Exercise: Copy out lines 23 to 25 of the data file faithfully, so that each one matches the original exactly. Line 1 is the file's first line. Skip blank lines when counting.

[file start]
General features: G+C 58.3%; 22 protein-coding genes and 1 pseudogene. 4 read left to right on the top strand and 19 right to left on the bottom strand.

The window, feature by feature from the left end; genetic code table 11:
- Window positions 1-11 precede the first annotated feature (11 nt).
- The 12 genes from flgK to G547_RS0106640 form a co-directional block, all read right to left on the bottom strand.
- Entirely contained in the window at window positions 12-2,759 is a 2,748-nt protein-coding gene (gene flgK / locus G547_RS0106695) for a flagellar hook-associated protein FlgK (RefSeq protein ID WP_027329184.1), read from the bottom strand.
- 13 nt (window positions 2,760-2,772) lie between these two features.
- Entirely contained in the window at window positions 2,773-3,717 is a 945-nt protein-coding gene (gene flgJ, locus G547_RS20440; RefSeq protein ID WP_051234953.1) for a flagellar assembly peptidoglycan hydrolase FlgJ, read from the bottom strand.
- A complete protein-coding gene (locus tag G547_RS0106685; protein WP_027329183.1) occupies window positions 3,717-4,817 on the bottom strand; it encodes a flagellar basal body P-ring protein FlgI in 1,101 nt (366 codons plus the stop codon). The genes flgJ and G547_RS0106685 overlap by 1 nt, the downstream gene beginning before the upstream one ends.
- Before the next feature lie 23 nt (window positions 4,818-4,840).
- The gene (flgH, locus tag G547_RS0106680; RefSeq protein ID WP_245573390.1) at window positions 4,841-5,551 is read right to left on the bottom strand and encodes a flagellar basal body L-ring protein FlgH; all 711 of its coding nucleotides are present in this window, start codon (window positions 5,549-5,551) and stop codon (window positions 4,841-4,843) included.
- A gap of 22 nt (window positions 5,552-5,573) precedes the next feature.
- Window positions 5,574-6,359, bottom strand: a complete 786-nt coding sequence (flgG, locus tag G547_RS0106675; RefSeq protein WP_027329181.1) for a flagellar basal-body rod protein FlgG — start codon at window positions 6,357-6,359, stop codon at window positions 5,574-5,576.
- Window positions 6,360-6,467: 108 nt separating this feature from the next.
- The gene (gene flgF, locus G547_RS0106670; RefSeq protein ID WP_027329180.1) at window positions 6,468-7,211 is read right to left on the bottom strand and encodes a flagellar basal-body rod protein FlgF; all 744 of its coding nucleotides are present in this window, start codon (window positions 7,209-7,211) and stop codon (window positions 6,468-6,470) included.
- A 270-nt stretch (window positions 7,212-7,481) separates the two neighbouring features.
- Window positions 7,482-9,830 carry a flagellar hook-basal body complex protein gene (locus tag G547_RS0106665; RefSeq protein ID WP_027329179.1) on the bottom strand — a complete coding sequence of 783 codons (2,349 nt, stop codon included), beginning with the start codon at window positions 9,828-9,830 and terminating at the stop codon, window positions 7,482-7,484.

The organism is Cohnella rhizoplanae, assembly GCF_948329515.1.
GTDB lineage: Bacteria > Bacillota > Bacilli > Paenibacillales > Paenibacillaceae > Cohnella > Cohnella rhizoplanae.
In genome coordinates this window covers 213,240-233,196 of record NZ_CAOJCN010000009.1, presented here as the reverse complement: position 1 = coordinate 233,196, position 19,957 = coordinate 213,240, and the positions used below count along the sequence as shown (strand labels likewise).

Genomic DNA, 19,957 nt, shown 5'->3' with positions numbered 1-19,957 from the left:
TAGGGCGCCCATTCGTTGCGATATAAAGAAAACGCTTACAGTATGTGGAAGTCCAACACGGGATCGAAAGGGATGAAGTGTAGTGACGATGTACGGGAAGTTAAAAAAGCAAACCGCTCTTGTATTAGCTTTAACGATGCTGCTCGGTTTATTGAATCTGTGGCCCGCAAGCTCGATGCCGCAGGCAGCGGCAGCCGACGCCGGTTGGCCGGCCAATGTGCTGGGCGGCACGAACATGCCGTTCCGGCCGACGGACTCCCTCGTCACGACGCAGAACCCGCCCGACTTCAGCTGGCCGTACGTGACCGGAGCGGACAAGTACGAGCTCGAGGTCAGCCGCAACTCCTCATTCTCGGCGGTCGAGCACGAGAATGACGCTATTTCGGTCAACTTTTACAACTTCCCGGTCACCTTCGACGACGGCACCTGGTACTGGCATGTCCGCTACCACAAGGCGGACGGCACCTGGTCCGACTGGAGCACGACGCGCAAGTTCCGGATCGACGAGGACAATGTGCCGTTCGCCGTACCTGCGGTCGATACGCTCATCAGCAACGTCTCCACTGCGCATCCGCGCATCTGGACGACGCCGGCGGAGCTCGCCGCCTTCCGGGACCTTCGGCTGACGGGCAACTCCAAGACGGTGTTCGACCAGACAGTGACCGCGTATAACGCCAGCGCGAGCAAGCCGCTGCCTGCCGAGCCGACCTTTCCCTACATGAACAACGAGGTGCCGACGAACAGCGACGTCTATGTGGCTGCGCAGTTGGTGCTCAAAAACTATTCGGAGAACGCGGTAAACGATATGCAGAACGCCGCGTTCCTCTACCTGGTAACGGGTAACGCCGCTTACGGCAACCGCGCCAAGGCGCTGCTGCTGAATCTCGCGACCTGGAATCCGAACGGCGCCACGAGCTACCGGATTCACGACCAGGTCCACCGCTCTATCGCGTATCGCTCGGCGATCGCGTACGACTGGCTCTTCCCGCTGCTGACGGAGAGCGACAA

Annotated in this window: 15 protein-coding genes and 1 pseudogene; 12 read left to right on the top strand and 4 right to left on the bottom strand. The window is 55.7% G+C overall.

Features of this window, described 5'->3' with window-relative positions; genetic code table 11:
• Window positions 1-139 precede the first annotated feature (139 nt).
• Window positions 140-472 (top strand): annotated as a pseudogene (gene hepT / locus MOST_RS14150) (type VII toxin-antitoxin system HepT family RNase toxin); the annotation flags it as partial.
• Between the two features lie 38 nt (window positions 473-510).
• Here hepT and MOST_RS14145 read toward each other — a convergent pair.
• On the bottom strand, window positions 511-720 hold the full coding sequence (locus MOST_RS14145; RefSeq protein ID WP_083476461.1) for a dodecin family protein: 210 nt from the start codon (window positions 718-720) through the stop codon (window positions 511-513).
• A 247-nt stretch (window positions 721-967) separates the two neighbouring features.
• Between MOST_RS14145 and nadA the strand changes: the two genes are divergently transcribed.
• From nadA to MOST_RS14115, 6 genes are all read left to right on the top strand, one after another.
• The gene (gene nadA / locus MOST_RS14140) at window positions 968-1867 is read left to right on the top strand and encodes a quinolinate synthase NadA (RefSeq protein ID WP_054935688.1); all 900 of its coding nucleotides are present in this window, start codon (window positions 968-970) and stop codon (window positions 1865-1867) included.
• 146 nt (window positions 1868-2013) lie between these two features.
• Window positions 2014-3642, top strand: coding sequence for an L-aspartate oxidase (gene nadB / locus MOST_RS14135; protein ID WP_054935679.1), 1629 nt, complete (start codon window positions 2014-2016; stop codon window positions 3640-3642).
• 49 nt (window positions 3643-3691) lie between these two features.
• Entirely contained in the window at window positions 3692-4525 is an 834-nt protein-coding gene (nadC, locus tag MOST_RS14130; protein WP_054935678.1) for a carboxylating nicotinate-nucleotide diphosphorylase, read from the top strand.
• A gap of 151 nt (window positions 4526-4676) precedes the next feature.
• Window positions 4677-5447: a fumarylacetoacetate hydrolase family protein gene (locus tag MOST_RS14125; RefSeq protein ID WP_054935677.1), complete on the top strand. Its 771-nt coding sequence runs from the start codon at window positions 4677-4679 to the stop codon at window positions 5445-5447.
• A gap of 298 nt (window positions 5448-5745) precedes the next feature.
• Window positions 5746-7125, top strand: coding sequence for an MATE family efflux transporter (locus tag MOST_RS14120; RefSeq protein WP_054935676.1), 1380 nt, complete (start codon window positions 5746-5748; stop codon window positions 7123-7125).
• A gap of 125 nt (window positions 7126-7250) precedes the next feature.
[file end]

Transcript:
Features of this window, described 5'->3' with window-relative positions; genetic code table 11:
• Window positions 1-139 precede the first annotated feature (139 nt).
• Window positions 140-472 (top strand): annotated as a pseudogene (gene hepT / locus MOST_RS14150) (type VII toxin-antitoxin system HepT family RNase toxin); the annotation flags it as partial.